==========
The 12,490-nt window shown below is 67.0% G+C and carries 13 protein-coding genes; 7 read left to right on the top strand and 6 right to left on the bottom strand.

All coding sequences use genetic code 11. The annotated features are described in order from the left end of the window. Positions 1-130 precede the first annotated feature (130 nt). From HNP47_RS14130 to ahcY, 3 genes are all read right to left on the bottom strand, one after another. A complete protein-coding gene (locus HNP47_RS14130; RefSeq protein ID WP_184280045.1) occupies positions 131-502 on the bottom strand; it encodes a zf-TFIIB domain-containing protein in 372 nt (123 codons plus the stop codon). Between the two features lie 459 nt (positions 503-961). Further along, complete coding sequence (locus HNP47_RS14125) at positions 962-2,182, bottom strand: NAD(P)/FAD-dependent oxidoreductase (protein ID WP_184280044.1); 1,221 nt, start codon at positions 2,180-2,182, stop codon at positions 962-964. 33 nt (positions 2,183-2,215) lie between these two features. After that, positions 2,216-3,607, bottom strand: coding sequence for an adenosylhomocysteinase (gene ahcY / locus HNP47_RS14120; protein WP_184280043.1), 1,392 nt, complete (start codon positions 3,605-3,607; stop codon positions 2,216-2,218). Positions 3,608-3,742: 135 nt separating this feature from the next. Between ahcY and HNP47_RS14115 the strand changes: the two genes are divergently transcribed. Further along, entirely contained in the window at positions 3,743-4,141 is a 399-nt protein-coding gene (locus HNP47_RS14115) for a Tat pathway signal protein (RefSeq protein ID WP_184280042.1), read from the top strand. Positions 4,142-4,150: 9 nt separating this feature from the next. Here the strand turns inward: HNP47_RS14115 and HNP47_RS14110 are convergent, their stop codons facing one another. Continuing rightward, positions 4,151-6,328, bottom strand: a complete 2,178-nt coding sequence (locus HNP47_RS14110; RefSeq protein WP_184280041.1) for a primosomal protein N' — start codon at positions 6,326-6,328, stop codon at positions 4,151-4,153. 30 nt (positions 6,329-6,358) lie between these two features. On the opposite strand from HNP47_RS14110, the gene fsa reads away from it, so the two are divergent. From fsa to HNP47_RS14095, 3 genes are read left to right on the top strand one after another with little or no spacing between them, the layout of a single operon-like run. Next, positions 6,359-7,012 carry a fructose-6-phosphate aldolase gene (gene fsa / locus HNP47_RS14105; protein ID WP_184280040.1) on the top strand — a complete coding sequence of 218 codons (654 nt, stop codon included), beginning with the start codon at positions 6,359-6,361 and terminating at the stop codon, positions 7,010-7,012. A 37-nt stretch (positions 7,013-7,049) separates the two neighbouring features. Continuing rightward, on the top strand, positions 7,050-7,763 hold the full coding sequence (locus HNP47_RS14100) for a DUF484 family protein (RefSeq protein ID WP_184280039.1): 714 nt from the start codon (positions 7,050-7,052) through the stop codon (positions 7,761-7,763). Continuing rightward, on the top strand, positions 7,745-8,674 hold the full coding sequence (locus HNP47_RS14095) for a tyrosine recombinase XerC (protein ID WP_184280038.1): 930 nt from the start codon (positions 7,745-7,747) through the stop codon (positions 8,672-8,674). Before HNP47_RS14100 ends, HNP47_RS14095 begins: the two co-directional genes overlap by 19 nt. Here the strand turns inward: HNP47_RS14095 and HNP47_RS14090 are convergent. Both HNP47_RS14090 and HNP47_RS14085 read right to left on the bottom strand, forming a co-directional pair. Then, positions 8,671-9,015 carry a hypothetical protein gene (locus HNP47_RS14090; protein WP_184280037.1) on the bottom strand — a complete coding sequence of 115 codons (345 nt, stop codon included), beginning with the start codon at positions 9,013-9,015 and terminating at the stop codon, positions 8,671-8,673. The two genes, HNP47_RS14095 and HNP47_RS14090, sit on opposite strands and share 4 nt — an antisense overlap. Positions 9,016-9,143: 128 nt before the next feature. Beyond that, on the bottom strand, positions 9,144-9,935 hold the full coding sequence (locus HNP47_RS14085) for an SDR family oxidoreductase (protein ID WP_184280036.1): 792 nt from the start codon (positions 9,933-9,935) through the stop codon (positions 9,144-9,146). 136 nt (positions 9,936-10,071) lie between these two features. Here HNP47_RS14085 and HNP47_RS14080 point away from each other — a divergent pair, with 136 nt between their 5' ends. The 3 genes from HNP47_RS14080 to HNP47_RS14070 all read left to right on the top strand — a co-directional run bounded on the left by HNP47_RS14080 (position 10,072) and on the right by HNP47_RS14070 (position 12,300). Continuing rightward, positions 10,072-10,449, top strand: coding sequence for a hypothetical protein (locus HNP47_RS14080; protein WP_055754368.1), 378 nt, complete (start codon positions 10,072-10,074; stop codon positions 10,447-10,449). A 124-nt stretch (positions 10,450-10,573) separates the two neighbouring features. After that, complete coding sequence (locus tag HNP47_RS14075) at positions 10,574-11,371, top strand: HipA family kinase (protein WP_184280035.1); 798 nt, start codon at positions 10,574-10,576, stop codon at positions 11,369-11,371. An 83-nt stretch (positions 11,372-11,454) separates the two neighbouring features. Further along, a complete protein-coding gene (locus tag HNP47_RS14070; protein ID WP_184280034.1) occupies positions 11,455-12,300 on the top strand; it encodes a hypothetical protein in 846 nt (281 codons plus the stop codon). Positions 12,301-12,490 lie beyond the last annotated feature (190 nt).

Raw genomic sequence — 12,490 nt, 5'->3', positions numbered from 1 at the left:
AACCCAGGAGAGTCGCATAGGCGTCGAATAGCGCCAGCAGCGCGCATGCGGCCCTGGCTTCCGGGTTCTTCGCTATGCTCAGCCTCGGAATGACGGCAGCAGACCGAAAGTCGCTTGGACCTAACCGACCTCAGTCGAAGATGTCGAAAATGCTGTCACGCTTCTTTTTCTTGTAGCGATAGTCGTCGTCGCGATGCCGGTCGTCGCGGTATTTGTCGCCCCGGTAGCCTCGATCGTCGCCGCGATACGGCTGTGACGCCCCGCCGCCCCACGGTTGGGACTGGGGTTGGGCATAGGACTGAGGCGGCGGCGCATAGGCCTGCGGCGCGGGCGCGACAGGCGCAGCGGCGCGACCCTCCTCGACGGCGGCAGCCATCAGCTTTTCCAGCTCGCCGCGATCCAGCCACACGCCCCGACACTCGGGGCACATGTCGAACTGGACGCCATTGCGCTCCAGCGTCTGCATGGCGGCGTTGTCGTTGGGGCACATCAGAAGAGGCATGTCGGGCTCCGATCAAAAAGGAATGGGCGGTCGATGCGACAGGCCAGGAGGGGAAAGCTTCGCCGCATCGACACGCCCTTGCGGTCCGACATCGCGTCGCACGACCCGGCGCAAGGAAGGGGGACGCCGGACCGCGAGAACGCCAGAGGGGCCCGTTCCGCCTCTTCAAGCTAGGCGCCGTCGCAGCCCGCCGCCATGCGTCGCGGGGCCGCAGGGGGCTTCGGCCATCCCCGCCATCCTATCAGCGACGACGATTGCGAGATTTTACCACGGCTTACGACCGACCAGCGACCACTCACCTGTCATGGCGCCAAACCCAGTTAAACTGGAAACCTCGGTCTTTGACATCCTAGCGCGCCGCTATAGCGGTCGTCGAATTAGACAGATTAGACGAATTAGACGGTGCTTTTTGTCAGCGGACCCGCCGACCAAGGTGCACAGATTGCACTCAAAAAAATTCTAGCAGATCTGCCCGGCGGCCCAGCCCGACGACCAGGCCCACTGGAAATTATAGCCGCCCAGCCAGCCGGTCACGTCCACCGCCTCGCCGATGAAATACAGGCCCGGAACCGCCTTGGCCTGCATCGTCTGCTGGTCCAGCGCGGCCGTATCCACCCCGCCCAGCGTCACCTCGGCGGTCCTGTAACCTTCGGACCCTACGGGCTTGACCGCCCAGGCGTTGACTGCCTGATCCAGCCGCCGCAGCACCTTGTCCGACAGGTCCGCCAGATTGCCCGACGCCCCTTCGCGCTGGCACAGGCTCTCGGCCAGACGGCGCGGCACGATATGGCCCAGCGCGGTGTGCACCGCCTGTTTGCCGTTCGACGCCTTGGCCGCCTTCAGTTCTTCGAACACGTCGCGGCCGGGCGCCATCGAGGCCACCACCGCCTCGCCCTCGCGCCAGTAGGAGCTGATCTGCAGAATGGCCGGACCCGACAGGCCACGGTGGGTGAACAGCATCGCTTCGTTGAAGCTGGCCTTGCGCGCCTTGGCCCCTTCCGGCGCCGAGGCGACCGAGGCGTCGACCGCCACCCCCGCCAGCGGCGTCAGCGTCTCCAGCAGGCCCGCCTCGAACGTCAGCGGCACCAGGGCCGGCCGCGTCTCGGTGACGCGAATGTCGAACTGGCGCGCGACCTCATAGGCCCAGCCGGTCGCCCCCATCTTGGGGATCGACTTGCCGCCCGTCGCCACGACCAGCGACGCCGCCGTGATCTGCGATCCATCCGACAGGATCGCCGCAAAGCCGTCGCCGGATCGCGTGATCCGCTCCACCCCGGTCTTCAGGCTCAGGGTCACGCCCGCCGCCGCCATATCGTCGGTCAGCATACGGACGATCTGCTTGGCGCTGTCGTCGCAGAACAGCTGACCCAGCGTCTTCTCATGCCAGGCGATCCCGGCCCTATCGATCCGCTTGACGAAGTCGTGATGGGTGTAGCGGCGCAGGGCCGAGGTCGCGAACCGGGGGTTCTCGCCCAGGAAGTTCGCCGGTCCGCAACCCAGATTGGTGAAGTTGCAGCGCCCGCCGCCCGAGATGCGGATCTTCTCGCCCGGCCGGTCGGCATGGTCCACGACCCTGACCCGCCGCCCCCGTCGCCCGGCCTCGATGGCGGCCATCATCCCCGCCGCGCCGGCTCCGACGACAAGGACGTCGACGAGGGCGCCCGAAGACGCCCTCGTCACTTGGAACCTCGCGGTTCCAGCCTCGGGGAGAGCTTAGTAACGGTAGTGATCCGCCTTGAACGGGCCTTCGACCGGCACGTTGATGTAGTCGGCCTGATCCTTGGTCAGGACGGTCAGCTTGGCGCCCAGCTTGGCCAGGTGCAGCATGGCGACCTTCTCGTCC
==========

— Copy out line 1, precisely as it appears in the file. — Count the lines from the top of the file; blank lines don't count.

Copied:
The 12,490-nt window shown below is 67.0% G+C and carries 13 protein-coding genes; 7 read left to right on the top strand and 6 right to left on the bottom strand.